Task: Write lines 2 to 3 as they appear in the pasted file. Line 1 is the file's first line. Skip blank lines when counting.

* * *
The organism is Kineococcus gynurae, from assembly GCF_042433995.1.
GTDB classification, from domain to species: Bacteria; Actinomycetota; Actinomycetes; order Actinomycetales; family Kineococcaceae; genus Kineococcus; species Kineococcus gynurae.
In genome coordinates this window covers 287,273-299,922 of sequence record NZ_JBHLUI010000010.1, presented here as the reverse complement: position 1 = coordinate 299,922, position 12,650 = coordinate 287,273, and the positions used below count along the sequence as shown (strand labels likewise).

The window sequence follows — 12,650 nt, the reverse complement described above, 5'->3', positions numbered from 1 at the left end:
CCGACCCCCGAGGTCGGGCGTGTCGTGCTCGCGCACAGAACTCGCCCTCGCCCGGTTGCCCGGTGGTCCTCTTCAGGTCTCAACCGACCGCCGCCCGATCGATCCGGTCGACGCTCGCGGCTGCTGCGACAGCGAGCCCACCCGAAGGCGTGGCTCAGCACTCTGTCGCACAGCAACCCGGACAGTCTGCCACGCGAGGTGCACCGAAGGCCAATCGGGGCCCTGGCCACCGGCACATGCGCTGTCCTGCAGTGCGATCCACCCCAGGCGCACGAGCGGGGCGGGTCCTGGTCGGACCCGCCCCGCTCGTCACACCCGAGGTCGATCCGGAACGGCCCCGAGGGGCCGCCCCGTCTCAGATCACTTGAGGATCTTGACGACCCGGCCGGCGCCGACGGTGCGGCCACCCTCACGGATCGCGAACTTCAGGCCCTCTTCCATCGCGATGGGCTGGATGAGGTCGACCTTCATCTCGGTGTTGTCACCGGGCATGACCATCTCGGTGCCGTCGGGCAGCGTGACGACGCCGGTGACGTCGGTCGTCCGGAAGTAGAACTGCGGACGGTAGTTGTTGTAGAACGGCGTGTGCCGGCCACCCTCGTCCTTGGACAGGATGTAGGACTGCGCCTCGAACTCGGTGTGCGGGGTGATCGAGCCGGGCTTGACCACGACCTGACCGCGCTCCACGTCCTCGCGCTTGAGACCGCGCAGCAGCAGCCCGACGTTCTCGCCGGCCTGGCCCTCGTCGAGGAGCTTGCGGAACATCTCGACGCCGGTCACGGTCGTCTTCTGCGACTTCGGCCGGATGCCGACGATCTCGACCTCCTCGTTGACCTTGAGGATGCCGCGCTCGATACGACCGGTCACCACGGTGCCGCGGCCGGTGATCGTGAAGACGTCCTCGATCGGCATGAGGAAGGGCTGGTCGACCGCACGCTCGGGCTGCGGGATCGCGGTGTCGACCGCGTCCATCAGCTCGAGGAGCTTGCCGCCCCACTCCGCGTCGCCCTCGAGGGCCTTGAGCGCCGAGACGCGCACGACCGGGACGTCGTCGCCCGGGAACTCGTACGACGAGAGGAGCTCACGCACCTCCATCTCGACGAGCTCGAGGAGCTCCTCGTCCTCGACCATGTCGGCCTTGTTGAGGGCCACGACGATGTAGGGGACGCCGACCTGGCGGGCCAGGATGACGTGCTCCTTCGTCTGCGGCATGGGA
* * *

GTDB classification, from domain to species: Bacteria; Actinomycetota; Actinomycetes; order Actinomycetales; family Kineococcaceae; genus Kineococcus; species Kineococcus gynurae.
In genome coordinates this window covers 287,273-299,922 of sequence record NZ_JBHLUI010000010.1, presented here as the reverse complement: position 1 = coordinate 299,922, position 12,650 = coordinate 287,273, and the positions used below count along the sequence as shown (strand labels likewise).